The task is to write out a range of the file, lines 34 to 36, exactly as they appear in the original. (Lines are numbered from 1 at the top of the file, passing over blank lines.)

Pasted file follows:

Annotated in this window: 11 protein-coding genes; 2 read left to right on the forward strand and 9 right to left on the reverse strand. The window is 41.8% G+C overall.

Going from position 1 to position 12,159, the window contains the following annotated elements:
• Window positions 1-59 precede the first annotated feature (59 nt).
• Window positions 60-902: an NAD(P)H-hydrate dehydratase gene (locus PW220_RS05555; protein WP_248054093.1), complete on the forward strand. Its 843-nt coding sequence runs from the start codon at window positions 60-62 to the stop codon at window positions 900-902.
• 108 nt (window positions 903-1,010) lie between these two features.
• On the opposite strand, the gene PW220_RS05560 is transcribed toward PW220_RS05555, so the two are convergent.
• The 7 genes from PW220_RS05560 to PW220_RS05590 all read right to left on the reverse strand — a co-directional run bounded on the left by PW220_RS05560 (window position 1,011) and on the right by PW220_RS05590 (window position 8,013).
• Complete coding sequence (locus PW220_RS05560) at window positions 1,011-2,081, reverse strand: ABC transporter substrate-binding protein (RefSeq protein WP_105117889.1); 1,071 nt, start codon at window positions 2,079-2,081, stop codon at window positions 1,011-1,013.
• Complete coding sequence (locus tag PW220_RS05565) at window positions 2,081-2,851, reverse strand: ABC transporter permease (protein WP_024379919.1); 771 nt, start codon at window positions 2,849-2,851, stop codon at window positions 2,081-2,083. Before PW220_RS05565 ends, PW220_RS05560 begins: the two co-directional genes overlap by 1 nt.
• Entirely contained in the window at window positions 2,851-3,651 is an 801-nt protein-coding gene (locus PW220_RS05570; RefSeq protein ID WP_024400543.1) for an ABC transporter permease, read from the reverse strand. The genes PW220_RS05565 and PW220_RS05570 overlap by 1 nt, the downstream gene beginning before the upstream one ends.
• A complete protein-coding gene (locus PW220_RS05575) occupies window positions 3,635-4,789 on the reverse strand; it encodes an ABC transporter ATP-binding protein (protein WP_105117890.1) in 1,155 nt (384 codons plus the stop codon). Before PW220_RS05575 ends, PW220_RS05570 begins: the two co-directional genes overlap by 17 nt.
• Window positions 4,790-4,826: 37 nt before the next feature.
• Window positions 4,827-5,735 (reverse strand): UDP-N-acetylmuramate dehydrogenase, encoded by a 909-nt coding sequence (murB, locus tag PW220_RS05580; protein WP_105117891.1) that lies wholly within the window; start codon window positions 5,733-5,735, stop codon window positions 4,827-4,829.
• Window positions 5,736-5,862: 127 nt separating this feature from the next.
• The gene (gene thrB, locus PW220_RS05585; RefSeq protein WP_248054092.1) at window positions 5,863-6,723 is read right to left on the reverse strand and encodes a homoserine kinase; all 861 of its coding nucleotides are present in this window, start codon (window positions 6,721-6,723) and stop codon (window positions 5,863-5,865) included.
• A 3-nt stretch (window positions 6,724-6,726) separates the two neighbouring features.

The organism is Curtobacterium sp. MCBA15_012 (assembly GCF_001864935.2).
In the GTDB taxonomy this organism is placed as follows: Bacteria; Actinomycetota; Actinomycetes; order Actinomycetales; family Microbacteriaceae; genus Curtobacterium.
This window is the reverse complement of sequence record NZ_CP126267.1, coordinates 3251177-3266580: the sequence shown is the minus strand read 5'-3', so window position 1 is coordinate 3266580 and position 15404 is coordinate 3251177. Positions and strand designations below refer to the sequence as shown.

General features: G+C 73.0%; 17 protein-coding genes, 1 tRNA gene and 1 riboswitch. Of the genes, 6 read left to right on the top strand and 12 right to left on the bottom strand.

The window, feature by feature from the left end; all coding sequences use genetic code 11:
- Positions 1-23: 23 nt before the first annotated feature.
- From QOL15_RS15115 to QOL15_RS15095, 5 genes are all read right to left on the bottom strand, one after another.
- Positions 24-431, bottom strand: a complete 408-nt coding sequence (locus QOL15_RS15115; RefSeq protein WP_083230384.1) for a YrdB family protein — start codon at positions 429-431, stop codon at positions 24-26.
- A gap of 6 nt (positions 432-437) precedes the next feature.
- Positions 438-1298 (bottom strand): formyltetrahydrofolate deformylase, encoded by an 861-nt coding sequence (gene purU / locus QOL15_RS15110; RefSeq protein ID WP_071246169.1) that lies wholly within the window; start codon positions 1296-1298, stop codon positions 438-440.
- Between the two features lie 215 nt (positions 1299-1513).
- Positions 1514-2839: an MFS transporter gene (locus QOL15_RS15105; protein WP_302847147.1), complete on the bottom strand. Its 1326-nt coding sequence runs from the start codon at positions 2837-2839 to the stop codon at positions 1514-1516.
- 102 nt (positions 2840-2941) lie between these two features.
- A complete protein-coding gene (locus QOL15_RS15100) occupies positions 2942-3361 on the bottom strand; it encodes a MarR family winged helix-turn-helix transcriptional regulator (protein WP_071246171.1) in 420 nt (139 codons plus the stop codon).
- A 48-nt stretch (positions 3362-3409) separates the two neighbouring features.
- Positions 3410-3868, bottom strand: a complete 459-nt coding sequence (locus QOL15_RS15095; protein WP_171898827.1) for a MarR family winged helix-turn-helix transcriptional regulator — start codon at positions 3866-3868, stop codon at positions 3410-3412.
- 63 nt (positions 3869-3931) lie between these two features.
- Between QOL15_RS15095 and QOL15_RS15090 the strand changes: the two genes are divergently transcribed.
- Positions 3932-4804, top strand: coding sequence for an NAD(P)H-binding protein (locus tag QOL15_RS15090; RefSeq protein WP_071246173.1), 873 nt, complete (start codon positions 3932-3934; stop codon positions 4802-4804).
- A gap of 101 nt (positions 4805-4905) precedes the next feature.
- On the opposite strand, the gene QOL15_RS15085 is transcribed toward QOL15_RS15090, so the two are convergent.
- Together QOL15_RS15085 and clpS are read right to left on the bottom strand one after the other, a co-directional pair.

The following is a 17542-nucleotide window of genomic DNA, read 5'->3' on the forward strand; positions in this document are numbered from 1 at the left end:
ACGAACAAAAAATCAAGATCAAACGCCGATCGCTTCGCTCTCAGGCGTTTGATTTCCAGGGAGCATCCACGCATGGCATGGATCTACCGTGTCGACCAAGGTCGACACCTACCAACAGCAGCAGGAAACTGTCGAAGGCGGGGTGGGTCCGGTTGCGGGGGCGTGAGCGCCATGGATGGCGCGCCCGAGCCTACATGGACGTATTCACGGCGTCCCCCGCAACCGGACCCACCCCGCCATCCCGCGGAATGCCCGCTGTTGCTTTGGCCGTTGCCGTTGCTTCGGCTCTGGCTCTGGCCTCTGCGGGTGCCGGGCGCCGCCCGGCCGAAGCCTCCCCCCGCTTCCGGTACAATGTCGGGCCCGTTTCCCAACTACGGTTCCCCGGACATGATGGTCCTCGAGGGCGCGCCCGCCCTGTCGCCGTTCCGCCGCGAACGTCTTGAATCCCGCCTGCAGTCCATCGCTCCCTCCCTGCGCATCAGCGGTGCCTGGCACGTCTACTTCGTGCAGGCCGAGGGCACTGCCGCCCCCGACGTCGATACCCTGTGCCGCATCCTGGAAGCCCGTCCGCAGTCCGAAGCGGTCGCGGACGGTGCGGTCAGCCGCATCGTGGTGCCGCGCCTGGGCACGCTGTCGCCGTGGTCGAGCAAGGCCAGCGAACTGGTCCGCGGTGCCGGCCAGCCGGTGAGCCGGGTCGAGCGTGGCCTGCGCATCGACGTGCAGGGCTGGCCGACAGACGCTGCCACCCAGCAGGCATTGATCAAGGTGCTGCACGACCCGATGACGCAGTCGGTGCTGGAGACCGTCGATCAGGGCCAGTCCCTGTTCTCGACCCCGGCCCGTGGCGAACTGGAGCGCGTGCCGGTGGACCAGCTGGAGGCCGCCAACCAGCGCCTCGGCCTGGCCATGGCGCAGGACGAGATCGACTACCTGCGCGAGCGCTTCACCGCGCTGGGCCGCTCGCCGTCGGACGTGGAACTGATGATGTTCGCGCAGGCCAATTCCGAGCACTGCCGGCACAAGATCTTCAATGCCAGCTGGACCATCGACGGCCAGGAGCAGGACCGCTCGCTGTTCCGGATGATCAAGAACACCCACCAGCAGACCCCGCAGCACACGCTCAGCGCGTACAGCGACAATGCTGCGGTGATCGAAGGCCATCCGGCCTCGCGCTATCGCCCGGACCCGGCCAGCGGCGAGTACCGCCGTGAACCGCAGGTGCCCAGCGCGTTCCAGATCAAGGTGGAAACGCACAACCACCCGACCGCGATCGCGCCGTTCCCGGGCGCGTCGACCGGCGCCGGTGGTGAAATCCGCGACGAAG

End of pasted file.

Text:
- Between QOL15_RS15095 and QOL15_RS15090 the strand changes: the two genes are divergently transcribed.
- Positions 3932-4804, top strand: coding sequence for an NAD(P)H-binding protein (locus tag QOL15_RS15090; RefSeq protein WP_071246173.1), 873 nt, complete (start codon positions 3932-3934; stop codon positions 4802-4804).
- A gap of 101 nt (positions 4805-4905) precedes the next feature.